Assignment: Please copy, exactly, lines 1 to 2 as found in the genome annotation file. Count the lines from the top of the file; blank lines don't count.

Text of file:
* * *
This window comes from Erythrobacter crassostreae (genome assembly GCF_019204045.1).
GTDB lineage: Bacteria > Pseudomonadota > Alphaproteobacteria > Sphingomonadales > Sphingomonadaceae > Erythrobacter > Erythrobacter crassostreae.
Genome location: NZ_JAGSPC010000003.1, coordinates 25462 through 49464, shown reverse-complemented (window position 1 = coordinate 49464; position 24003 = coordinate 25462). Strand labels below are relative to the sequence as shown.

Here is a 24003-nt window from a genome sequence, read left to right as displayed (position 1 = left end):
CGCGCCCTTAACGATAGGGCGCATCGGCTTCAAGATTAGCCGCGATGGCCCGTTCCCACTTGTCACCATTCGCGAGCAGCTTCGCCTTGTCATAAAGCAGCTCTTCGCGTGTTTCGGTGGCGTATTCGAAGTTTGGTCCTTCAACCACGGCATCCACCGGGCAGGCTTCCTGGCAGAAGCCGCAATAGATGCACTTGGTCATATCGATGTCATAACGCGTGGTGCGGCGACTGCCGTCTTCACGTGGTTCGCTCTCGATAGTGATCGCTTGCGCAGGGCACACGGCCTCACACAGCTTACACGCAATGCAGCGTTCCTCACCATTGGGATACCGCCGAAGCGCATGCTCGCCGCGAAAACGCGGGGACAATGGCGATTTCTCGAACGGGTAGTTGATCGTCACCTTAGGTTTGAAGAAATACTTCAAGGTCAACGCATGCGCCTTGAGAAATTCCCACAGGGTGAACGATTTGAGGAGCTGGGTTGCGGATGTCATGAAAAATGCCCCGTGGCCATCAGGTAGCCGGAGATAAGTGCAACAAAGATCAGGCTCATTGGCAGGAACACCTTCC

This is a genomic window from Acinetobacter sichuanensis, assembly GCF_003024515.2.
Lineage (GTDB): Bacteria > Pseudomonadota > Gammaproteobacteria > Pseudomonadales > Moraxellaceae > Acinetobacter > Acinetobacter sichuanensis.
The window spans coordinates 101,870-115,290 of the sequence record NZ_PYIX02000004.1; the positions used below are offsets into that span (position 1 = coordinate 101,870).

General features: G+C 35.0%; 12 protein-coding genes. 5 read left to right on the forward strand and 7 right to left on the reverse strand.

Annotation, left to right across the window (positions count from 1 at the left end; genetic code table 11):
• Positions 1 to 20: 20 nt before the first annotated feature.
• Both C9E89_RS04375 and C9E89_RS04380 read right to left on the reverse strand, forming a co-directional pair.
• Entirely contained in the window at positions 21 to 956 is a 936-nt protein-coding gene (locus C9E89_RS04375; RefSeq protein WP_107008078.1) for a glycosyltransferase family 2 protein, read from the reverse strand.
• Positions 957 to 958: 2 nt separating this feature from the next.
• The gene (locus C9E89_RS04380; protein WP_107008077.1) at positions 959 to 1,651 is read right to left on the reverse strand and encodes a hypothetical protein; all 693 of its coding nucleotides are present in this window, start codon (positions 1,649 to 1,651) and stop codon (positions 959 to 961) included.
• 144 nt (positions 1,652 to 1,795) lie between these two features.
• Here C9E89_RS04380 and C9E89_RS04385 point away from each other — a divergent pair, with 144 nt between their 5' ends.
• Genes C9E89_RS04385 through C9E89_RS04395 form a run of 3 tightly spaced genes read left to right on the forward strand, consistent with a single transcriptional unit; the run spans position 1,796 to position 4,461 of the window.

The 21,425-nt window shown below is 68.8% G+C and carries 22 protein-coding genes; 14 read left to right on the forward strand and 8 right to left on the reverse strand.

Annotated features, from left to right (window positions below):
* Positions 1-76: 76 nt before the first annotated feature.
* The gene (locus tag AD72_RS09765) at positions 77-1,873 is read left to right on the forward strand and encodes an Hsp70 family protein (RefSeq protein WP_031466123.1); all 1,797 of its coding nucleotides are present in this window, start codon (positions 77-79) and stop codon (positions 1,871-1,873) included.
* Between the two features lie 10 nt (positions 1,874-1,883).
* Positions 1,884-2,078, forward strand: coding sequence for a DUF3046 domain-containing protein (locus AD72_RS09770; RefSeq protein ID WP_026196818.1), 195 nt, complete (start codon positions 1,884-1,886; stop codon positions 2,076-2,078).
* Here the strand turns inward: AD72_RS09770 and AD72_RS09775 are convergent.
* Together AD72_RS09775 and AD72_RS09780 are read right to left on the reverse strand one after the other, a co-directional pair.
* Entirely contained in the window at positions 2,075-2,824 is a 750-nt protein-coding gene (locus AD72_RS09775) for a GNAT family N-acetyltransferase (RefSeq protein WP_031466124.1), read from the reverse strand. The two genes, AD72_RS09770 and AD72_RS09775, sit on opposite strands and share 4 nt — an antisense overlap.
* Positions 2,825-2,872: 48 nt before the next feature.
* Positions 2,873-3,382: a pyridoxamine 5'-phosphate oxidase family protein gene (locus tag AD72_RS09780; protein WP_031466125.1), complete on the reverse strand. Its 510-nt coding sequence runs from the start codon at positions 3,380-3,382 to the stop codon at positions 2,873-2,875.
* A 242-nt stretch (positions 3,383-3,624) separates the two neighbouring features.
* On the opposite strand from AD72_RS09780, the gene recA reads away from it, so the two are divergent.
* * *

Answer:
This window comes from Erythrobacter crassostreae (genome assembly GCF_019204045.1).
GTDB lineage: Bacteria > Pseudomonadota > Alphaproteobacteria > Sphingomonadales > Sphingomonadaceae > Erythrobacter > Erythrobacter crassostreae.